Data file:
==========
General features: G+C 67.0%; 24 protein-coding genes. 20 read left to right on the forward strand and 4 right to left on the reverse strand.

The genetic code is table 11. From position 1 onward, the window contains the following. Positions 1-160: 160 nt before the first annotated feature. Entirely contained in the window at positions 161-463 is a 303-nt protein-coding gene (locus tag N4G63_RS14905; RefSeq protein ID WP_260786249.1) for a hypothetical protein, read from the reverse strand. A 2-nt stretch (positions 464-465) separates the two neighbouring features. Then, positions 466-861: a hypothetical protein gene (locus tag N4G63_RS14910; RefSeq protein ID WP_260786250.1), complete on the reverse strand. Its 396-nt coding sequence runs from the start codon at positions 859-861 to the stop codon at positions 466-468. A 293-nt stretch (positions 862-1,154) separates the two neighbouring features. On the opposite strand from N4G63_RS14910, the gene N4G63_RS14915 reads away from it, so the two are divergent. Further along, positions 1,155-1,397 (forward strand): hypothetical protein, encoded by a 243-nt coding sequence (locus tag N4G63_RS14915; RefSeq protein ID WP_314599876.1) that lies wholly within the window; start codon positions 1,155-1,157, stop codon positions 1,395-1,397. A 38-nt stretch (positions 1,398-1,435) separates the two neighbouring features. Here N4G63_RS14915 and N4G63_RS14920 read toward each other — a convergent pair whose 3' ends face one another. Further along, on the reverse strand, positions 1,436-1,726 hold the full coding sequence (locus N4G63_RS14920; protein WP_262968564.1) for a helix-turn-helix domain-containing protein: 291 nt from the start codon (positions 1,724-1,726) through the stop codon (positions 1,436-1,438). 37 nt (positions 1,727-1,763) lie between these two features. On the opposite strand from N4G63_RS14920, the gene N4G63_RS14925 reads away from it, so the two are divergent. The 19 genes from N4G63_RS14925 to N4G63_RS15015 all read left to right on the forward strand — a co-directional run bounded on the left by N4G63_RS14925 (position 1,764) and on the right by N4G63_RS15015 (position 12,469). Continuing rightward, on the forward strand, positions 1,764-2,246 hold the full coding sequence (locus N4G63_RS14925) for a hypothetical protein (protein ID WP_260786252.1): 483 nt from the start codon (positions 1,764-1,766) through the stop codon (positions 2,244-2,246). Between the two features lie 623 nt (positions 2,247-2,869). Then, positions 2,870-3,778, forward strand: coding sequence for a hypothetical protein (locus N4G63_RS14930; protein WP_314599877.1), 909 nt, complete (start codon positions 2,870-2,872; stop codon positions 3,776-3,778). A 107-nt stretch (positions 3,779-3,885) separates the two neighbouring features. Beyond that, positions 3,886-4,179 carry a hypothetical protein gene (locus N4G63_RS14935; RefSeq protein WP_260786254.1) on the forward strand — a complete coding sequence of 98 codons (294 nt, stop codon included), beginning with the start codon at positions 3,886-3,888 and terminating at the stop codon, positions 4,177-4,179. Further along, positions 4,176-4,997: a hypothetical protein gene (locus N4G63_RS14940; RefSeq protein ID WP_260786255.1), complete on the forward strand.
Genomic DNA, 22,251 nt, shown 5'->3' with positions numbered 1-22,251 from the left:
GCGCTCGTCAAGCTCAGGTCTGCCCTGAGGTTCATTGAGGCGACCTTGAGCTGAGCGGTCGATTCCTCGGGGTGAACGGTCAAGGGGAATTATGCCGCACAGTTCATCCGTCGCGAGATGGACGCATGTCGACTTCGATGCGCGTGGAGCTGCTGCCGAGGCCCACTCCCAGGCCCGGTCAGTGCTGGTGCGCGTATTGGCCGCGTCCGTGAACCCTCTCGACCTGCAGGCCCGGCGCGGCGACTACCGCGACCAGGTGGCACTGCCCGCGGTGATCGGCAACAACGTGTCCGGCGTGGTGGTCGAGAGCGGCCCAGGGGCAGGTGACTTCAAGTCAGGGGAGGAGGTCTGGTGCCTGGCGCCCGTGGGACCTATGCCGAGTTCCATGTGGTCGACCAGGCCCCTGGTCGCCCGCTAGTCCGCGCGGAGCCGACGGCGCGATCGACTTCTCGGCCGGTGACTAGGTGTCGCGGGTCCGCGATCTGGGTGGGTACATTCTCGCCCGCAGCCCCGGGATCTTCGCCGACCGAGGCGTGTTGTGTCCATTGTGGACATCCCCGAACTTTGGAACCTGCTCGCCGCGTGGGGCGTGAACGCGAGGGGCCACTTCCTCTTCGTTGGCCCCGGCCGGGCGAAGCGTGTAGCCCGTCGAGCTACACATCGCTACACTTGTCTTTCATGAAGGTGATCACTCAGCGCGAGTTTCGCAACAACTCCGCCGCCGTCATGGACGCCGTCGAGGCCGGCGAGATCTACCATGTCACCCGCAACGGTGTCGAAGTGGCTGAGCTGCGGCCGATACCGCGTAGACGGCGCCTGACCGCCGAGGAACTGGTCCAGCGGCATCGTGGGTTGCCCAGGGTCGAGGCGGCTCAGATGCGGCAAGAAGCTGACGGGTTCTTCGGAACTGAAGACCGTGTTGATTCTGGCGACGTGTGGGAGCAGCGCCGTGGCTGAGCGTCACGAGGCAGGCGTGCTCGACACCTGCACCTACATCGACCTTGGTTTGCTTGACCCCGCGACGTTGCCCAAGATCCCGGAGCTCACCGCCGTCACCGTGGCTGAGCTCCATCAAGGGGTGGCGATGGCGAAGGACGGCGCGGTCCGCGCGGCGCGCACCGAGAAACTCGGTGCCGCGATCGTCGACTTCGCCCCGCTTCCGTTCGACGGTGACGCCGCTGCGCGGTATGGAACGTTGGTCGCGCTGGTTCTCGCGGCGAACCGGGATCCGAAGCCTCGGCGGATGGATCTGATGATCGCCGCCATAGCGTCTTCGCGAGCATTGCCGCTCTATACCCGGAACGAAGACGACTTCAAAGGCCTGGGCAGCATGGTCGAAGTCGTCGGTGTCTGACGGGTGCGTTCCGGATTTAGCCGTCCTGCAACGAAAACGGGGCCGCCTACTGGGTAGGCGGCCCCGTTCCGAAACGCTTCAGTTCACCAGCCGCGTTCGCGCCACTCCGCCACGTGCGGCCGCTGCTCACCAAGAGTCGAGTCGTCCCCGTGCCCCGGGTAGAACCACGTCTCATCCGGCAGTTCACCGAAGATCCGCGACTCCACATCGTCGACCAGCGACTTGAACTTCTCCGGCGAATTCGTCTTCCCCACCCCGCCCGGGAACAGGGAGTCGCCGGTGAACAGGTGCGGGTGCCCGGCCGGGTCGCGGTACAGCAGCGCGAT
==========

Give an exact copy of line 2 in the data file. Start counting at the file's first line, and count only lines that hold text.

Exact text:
The genetic code is table 11. From position 1 onward, the window contains the following. Positions 1-160: 160 nt before the first annotated feature. Entirely contained in the window at positions 161-463 is a 303-nt protein-coding gene (locus tag N4G63_RS14905; RefSeq protein ID WP_260786249.1) for a hypothetical protein, read from the reverse strand. A 2-nt stretch (positions 464-465) separates the two neighbouring features. Then, positions 466-861: a hypothetical protein gene (locus tag N4G63_RS14910; RefSeq protein ID WP_260786250.1), complete on the reverse strand. Its 396-nt coding sequence runs from the start codon at positions 859-861 to the stop codon at positions 466-468. A 293-nt stretch (positions 862-1,154) separates the two neighbouring features. On the opposite strand from N4G63_RS14910, the gene N4G63_RS14915 reads away from it, so the two are divergent. Further along, positions 1,155-1,397 (forward strand): hypothetical protein, encoded by a 243-nt coding sequence (locus tag N4G63_RS14915; RefSeq protein ID WP_314599876.1) that lies wholly within the window; start codon positions 1,155-1,157, stop codon positions 1,395-1,397. A 38-nt stretch (positions 1,398-1,435) separates the two neighbouring features. Here N4G63_RS14915 and N4G63_RS14920 read toward each other — a convergent pair whose 3' ends face one another. Further along, on the reverse strand, positions 1,436-1,726 hold the full coding sequence (locus N4G63_RS14920; protein WP_262968564.1) for a helix-turn-helix domain-containing protein: 291 nt from the start codon (positions 1,724-1,726) through the stop codon (positions 1,436-1,438). 37 nt (positions 1,727-1,763) lie between these two features. On the opposite strand from N4G63_RS14920, the gene N4G63_RS14925 reads away from it, so the two are divergent. The 19 genes from N4G63_RS14925 to N4G63_RS15015 all read left to right on the forward strand — a co-directional run bounded on the left by N4G63_RS14925 (position 1,764) and on the right by N4G63_RS15015 (position 12,469). Continuing rightward, on the forward strand, positions 1,764-2,246 hold the full coding sequence (locus N4G63_RS14925) for a hypothetical protein (protein ID WP_260786252.1): 483 nt from the start codon (positions 1,764-1,766) through the stop codon (positions 2,244-2,246). Between the two features lie 623 nt (positions 2,247-2,869). Then, positions 2,870-3,778, forward strand: coding sequence for a hypothetical protein (locus N4G63_RS14930; protein WP_314599877.1), 909 nt, complete (start codon positions 2,870-2,872; stop codon positions 3,776-3,778). A 107-nt stretch (positions 3,779-3,885) separates the two neighbouring features. Beyond that, positions 3,886-4,179 carry a hypothetical protein gene (locus N4G63_RS14935; RefSeq protein WP_260786254.1) on the forward strand — a complete coding sequence of 98 codons (294 nt, stop codon included), beginning with the start codon at positions 3,886-3,888 and terminating at the stop codon, positions 4,177-4,179. Further along, positions 4,176-4,997: a hypothetical protein gene (locus N4G63_RS14940; RefSeq protein ID WP_260786255.1), complete on the forward strand.